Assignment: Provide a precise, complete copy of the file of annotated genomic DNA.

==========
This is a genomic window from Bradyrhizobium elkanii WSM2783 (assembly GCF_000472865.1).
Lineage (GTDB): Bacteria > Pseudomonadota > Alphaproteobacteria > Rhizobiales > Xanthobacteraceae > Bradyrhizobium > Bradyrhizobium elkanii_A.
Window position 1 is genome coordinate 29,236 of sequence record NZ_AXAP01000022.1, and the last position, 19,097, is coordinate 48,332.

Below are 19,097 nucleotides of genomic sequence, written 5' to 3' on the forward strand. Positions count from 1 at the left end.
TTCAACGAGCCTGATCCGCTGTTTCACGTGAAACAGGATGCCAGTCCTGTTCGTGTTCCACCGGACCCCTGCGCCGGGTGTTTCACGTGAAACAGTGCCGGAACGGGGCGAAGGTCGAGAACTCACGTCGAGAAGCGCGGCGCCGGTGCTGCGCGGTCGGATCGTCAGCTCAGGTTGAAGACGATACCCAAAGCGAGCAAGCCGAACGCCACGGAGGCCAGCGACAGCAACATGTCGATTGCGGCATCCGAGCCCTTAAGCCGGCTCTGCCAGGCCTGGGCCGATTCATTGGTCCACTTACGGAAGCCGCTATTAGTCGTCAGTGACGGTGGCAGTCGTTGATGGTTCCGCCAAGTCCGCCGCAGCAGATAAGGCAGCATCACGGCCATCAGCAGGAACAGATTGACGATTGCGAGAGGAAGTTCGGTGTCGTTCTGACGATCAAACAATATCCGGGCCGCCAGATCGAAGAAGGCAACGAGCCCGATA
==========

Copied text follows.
This is a genomic window from Bradyrhizobium elkanii WSM2783 (assembly GCF_000472865.1).
Lineage (GTDB): Bacteria > Pseudomonadota > Alphaproteobacteria > Rhizobiales > Xanthobacteraceae > Bradyrhizobium > Bradyrhizobium elkanii_A.
Window position 1 is genome coordinate 29,236 of sequence record NZ_AXAP01000022.1, and the last position, 19,097, is coordinate 48,332.

Below are 19,097 nucleotides of genomic sequence, written 5' to 3' on the forward strand. Positions count from 1 at the left end.
TTCAACGAGCCTGATCCGCTGTTTCACGTGAAACAGGATGCCAGTCCTGTTCGTGTTCCACCGGACCCCTGCGCCGGGTGTTTCACGTGAAACAGTGCCGGAACGGGGCGAAGGTCGAGAACTCACGTCGAGAAGCGCGGCGCCGGTGCTGCGCGGTCGGATCGTCAGCTCAGGTTGAAGACGATACCCAAAGCGAGCAAGCCGAACGCCACGGAGGCCAGCGACAGCAACATGTCGATTGCGGCATCCGAGCCCTTAAGCCGGCTCTGCCAGGCCTGGGCCGATTCATTGGTCCACTTACGGAAGCCGCTATTAGTCGTCAGTGACGGTGGCAGTCGTTGATGGTTCCGCCAAGTCCGCCGCAGCAGATAAGGCAGCATCACGGCCATCAGCAGGAACAGATTGACGATTGCGAGAGGAAGTTCGGTGTCGTTCTGACGATCAAACAATATCCGGGCCGCCAGATCGAAGAAGGCAACGAGCCCGATA